Among the most well-known and well-researched traits in personality psychology is extraversion, a collection of attributes that includes sociability, positive emotion, activity and assertiveness, excitement-seeking, and sometimes impulsiveness.
Extraversion is a trait continuum such that each individual possesses anywhere from very low amounts of extraversion (which is called introversion) to very high amounts (called extraversion).
Most people actually fall somewhere in the middle of the continuum, and neither label—”extravert” nor “introvert”—describes these perons very well. These individuals are called ambiverts.
The person who is extremely high in extraversion frequently experiences positive emotion. Some researchers (e.g., Watson & Clark, 1997) argue that the positive emotionOpens in new window causes many of the other subtraits of extraversion.
It is the extravert’s happinessOpens in new window, joyOpens in new window, and excitement that leads to sociability, activity, assertiveness, and other qualities. In conjunction with the positive emotionOpens in new window, extraverts have more positive experiences than people who are not extraverts.
For example, compared to introverts, extraverts live longer, are healthier, are more successful in relationships, are more satisfied in their jobs, and are more likely to be leaders (Ozer & Benet-Martinez, 2006). Perhaps counterintuitive, extraversion has nothing to do with negative emotionOpens in new window.
Although extraverts experience more positive emotion than introverts and ambiverts, they do not experience any more or less negative emotion. Therefore an extravert could experience low, moderate, or high amounts of negative emotion compared to other people.
Some researchers have hypothesized that extraversion may have a biological basis. For example, British psychologist Hans EysenckOpens in new window proposed that the trait continuum extraversion-introversion is related to activity of a brain structure, the reticular activating systemOpens in new window, a set of nerve fibers extending to from the spinal cord into the interior of the brain.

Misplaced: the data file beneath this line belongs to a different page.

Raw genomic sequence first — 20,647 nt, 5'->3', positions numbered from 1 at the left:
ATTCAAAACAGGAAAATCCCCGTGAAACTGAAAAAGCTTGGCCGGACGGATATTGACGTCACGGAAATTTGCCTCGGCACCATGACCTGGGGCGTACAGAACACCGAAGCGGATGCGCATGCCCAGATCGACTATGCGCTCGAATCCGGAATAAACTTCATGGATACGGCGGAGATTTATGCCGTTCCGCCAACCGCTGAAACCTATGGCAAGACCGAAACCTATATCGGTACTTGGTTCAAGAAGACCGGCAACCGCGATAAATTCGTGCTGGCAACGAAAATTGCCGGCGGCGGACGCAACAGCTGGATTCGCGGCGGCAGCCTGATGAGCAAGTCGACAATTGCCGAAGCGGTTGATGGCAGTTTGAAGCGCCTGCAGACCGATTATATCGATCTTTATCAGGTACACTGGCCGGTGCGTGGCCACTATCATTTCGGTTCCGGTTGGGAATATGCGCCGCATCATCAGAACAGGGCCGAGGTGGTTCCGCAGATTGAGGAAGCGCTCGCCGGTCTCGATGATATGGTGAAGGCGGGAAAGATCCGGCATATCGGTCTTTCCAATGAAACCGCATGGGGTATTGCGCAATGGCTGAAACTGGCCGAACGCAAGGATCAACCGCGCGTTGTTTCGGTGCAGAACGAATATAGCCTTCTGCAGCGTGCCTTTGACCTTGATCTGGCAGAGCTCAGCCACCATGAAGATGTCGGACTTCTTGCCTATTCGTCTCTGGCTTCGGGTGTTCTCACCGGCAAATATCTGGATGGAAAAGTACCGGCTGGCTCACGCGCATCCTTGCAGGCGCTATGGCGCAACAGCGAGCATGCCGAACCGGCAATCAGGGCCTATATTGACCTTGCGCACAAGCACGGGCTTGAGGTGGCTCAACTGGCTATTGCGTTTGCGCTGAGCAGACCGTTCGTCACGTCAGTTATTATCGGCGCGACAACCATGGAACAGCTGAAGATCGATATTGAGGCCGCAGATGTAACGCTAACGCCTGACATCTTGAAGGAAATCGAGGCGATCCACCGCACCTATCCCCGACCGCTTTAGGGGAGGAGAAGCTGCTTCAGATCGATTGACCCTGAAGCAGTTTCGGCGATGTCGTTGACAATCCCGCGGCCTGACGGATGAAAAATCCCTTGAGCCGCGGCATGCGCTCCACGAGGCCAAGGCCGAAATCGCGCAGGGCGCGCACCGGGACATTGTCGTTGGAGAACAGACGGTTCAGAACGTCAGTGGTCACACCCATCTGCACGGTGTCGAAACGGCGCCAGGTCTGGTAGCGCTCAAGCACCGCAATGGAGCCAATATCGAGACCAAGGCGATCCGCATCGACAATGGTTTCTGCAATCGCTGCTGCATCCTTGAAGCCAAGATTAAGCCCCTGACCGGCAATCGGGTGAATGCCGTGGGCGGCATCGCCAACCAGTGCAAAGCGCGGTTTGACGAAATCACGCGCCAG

The reticular activating system is responsible for physiological arousal. Eysenck’s hypothesis was that extraverts’ brain activity in this area is low whereas introverts’ activity is high.
Because of the low activation in the brain, Eysenck argued, extraverts seek stimulation from the outside world. Conversely, introverts are over-aroused and thus choose to withdraw from stimulation.
In general, research has not supported this idea that brain activity associated with general arousal is any different in extraverts or introverts. More recent theories center on a chemical messenger in the brain that is implicated in pleasure and reward called dopamine.
Results of one study indicated that in a specific laboratory situation, dopamine was more active in extraverts’ than in introverts’ brains (Depue, Luciana, Arbisi, Collins, & Leon, 1994). If a reliable relationship exists between extraversion and dopamine, it is likely complex, and research in this area is ongoing.
- Depue, R.A., Luciana, M., Arbisi, P., Collins, P., & Leon, A. (1994). Dopamine and the structure of personality: Relationship of agonist-induced dopamine activity to positive emotionality. Journal of Personality and Social Psychology, 67, 485 – 498.
- Ozer, D.J., & Benet-Martinez, V. (2006). Personality and the prediction of consequential outcomes. Annual Review of Psychology, 57, 401 – 421.
- Watson, D., & Clark, L. A. (1997). Extraverion and its positive emotional core. In R. Hogan, J. Johnson, & S. Briggs (Eds.), Handbook of personality psychology. (pp. 767 – 793). San Diego: Academic Press.